Facebook is balking at requests from a U.N. special unit to release unspecified data regarding human rights perpetrators in Myanmar, according to a Reuters report.
Nicholas Koumjian chairs the Independent Investigative Mechanism on Myanmar (IIMM). He told Reuters that, in spite of prolonged solicitation and promises of cooperation from Facebook, the social media platform has not provided material “highly relevant and probative of serious international crimes.”
He declined to specify the nature of the data requested from Facebook.
Myanmar’s ruling majority faces criminal charges from the UN-sponsored International Court of Justice (ICJ) of genocidal intent against its Rohingya Muslim minority population. The IIMM serves as the UN’s investigative arm in Myanmar. In 2017, a state-supported military campaign ousted more than 730,000 Rohingya into Bangladesh and killed roughly 25,000.
Then in 2018, an independent probe found that Myanmar military officials had exploited Facebook, a platform so prolific in the country that the New York Times reports many people consider it equivalent to the internet, to misinform and intimidate Rohingya.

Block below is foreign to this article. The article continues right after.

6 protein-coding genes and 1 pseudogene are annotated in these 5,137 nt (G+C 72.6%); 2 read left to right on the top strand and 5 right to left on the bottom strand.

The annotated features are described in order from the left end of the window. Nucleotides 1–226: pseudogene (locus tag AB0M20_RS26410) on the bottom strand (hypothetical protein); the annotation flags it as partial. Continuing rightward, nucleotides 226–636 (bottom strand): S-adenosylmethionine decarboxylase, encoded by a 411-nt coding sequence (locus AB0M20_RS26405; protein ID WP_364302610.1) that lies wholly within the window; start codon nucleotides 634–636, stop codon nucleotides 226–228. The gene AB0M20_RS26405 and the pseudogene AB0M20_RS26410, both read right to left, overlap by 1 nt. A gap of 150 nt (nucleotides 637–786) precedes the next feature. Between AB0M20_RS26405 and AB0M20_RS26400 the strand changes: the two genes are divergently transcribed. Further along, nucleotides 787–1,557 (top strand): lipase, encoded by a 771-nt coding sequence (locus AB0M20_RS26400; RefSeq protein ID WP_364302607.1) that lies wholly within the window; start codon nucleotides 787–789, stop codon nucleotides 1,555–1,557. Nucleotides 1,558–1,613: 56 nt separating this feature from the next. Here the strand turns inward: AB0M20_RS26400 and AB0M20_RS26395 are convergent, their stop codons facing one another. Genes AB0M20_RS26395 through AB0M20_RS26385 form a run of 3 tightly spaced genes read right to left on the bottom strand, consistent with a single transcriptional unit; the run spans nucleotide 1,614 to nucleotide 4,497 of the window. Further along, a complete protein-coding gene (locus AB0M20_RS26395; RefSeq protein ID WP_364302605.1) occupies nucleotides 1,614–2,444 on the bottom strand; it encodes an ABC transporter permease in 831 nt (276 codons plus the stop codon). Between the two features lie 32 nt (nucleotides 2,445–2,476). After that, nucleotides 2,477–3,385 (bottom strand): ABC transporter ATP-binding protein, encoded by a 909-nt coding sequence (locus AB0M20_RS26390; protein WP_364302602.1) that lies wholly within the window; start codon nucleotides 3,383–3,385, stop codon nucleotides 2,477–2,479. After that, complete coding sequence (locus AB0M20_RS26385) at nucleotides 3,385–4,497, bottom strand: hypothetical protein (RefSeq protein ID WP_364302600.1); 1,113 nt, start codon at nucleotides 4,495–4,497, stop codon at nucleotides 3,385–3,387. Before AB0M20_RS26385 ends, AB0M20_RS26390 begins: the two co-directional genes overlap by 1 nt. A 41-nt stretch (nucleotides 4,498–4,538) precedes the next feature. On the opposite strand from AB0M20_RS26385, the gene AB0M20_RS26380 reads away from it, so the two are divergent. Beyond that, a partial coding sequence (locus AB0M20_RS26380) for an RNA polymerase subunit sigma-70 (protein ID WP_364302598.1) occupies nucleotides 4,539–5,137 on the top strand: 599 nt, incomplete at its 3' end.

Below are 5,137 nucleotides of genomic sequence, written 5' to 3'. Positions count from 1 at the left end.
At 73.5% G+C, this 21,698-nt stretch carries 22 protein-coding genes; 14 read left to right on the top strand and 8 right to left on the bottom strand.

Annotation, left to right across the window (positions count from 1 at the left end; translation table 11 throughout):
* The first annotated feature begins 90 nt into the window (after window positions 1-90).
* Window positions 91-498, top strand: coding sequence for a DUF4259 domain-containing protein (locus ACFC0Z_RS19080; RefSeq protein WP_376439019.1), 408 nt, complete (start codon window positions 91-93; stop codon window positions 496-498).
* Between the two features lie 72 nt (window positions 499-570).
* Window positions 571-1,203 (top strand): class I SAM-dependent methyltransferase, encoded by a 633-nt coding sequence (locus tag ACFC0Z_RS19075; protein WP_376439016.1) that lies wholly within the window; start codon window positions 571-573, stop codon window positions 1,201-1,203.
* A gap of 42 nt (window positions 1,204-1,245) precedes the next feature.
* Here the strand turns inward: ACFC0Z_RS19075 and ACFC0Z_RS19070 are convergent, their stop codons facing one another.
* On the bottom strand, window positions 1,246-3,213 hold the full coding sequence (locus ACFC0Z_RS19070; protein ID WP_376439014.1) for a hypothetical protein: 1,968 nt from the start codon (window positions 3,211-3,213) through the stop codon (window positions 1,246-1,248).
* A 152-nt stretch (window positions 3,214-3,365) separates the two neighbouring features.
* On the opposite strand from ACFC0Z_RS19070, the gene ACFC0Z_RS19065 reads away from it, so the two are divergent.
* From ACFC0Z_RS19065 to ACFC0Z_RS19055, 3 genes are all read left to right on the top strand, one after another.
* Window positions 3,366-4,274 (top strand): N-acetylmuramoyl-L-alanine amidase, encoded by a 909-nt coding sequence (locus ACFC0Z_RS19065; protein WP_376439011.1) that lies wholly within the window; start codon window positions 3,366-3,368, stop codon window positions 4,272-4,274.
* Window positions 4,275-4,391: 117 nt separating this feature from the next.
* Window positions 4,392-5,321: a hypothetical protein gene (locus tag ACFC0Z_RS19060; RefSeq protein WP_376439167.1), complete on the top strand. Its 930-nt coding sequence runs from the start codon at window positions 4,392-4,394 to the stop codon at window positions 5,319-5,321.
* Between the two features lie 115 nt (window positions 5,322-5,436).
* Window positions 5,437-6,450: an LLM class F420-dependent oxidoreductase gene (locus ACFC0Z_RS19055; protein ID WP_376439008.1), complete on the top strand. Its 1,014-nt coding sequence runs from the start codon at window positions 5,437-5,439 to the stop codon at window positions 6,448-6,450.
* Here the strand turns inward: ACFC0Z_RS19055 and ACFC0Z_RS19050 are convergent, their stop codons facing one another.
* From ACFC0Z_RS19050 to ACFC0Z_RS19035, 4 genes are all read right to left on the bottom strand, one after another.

Facebook executive Alex Warofka admitted in a post that malign groups used Facebook to “foment division and incite offline violence.”
It had managed to target accounts of senior military officials but had failed to identify the hundreds of troll accounts and news pages aimed at undermining Rohingya citizenship.
“We agree that we can and should do more,” he wrote in November 2018.
“We are committed to working with and providing information to the relevant authorities as they investigate international human rights violations in Myanmar, and we are preserving data for this purpose, including content on the accounts and Pages we removed in August and October,” the company said in a response to the independent report.
Facebook began removing Myanmar-based separatist groups it deemed were “dangerous organizations” from its platform. “There is clear evidence that these organizations have been responsible for attacks against civilians and have engaged in violence in Myanmar, and we want to prevent them from using our services to further inflame tensions on the ground,” the company said in a statement.
However, it made no moves to censor the Myanmar government or its military, the Tatmadaw, at the time.
Facebook has weathered pressure from all sides to reassess its role in speech published on the platform by private and government actors, and a consistent policy is still forthcoming.
Last week, the social media company objected to an appeal by the Gambia, made to the U.S. District Court for the District of Columbia, to reveal “all documents and communications” between Myanmar military and police forces. Facebook said that to do so would violate the Communications Decency Act, which prevents social media platforms from disclosing user speech.
Koumjian told Reuters he was "hopeful that the Mechanism will eventually receive this important evidence."